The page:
Dan Dunne (Ryan Gosling), a young, white history teacher and girls’ basketball coach in a mostly black Brooklyn middle school would seem like the ideal mentor. Eschewing the required curriculum, he genuinely inspires his students to think about and apply historical events to their own lives. Lest you think this is going to be another DANGEROUS MINDS, however, it’s not long before we find out that Dan is also a drug addict. He tries to keep these two worlds separate, but isn’t always successful—before long, one of his students, tough, stone-faced Drey (Shareeka Epps), walks in on him getting high in the girl’s locker room after a game. Drey doesn’t rat Dan out, but she does tenuously forge a friendship with him.
The film’s crafty title refers to a wrestling move that consists of an opposing, interlocked force between two players that’s nearly impossible to break out of. We easily see the metaphor in Dan’s struggle to isolate (and compromise) his professional and private lives; it also applies to Drey. With her father’s absence unexplained, her mother working double shifts as an EMT, and her older brother incarcerated for dealing drugs, she drifts between Dan and her brother’s friend Frank (Anthony Mackie). He’s a fellow dealer who reaches out to her as a father figure, but like Dan, he’s not an entirely appropriate one for her.
After writing this film’s screenplay, director Ryan Fleck and his producer/co-writer Anna Boden adapted it into an exceptional short film called GOWANUS, BROOKLYN which I saw at the Independent Film Festival of Boston in 2004. Focusing primarily on Drey rather than Dan (Epps was in it but Gosling had yet to be cast), it was refreshing to see a filmmaker taking a cue from the minimalism/realism of Jim McKay’s wonderful OUR SONG, and it left me with high hopes for a feature-length version.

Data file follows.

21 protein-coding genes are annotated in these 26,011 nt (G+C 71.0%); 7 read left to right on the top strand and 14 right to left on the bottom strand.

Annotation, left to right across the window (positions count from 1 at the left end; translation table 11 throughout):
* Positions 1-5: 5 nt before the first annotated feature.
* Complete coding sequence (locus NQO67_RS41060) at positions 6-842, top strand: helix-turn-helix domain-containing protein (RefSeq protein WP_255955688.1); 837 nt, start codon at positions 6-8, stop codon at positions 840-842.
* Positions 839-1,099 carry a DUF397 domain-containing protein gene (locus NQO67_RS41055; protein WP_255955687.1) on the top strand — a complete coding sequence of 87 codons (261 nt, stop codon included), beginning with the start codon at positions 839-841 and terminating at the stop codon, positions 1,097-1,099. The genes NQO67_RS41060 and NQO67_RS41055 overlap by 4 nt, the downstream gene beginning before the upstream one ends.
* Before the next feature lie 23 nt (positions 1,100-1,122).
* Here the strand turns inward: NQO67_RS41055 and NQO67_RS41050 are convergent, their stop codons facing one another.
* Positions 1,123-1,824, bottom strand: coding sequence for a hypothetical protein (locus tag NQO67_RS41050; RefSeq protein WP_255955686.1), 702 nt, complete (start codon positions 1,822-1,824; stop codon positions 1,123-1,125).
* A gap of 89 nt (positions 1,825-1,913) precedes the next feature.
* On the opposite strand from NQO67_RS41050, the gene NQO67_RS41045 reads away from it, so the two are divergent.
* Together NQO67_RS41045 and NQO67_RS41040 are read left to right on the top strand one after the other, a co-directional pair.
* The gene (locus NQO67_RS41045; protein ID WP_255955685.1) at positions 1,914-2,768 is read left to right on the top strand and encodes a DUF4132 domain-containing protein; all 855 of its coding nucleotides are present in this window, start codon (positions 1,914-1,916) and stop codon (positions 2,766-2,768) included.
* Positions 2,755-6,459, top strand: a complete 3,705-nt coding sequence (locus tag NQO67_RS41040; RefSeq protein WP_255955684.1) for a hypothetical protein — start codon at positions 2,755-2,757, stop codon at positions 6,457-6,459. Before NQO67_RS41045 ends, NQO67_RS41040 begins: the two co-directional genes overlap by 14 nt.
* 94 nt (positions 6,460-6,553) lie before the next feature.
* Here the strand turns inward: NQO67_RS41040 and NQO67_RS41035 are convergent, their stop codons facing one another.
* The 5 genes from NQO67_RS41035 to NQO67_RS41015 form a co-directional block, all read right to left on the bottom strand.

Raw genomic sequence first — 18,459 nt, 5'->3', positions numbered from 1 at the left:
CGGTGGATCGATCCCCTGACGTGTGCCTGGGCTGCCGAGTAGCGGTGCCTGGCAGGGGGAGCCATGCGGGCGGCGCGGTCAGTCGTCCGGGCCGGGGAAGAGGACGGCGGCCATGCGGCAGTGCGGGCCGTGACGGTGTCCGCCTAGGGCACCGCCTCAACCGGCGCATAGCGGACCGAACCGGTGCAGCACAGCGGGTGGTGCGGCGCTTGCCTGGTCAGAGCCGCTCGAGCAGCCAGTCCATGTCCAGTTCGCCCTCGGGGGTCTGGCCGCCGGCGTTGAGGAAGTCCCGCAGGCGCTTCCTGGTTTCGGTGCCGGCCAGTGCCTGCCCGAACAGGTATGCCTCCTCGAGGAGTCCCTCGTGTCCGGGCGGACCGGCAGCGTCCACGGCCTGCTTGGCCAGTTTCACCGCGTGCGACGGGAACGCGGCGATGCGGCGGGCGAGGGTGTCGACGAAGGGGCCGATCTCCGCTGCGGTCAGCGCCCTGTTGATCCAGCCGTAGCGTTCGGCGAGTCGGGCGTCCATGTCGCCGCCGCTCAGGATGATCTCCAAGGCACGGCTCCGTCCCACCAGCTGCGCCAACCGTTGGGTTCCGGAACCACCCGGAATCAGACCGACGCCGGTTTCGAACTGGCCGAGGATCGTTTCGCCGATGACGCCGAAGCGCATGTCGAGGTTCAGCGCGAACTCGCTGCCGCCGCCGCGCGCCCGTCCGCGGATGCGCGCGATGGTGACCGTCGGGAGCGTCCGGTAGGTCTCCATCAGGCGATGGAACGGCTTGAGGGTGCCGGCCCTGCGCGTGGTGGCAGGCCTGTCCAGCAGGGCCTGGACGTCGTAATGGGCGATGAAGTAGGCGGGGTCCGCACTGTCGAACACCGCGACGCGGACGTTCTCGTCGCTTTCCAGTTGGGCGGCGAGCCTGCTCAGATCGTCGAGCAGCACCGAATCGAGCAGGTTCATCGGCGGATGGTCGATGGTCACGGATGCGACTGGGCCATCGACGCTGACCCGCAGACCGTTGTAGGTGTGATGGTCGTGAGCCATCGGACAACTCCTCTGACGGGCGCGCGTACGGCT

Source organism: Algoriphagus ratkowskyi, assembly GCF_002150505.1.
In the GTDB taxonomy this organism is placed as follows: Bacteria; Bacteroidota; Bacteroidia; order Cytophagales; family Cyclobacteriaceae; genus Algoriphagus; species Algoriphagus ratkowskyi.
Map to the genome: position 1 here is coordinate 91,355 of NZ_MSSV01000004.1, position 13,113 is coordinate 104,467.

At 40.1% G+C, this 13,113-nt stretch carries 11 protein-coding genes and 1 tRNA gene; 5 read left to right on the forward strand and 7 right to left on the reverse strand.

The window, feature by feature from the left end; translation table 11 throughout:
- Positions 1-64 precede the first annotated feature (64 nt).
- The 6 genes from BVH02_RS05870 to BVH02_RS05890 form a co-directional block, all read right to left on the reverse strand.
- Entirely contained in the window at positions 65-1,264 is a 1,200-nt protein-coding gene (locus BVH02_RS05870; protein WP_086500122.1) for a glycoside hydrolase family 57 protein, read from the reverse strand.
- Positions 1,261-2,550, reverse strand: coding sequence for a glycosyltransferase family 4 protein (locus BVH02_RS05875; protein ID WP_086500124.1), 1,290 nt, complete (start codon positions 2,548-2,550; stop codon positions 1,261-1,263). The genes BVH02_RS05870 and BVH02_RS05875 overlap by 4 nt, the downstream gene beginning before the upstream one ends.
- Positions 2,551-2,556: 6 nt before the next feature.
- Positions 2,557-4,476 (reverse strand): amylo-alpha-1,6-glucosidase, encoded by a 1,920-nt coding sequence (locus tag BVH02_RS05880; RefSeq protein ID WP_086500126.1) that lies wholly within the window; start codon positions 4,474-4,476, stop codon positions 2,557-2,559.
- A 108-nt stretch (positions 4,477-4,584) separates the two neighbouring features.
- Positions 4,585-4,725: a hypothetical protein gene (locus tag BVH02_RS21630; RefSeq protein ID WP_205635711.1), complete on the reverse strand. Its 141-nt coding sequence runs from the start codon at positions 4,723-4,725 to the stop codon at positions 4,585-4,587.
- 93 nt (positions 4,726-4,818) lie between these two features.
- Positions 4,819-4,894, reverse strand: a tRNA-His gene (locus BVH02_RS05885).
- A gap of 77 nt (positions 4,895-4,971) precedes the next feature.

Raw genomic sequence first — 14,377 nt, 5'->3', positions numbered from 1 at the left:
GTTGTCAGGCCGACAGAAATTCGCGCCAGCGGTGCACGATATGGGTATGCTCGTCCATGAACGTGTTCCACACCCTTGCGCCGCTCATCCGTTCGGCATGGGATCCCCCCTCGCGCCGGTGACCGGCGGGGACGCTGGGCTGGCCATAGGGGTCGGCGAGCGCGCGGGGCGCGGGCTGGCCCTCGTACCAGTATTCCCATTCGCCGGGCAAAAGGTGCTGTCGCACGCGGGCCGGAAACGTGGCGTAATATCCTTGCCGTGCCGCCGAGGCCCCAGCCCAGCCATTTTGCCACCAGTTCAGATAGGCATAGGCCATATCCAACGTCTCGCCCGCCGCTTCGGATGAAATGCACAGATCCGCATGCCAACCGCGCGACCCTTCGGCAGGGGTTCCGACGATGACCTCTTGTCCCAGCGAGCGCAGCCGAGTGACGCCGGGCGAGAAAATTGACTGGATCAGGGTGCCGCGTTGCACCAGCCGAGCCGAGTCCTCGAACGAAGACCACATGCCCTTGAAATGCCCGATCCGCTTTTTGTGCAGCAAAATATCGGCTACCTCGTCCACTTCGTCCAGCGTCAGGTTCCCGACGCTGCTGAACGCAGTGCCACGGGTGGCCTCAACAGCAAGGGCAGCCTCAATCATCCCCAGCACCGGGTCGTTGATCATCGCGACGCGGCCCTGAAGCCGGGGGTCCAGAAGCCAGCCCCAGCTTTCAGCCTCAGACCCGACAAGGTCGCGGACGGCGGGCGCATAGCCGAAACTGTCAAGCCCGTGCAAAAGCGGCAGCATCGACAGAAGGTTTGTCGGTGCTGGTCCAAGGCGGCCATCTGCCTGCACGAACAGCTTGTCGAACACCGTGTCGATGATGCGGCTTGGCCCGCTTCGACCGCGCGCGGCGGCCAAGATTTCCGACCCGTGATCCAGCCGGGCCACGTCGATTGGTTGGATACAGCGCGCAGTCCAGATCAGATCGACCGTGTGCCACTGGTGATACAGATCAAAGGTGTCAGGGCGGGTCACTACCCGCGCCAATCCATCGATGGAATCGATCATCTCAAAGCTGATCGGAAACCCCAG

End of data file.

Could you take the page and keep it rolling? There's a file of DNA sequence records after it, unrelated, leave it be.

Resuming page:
Fortunately, HALF NELSON doesn’t disappoint. With his brave, intricate, award-worthy performance, Gosling proves himself the ideal match for this material and newcomer Epps is a real discovery: both are so assured, yet so natural to the point of disappearing into their roles that they each seem startlingly real and make a challenging premise plausible. Mackie is also impressive; he gives depth to what in a lesser film would be just the rote part of the charming drug dealer. Tina Holmes (best known as Maggie from SIX FEET UNDER) is also good in a small role as Dan's ex-junkie ex-girlfriend.
Fleck has noted that the screenplay was born out of a frustration with the malaise hanging over America following Bush, 9/11 and the Iraq War. It’s referenced explicitly just once and subtly numerous times (particularly in a superb late scene where Dan visits his suburban family that’s absolutely heartbreaking for being so restrained yet dead-on), but this bleak, intelligent character study is not really about placing the blame for this malaise on anyone. For Dan and Drey, possible redemption and mere survival comes down to the strength and balance a friendship can provide. That the film carefully reaches this hopeful conclusion without ever seeming bogus or lapsing into cheap sentiment is what truly inspires. (5 stars)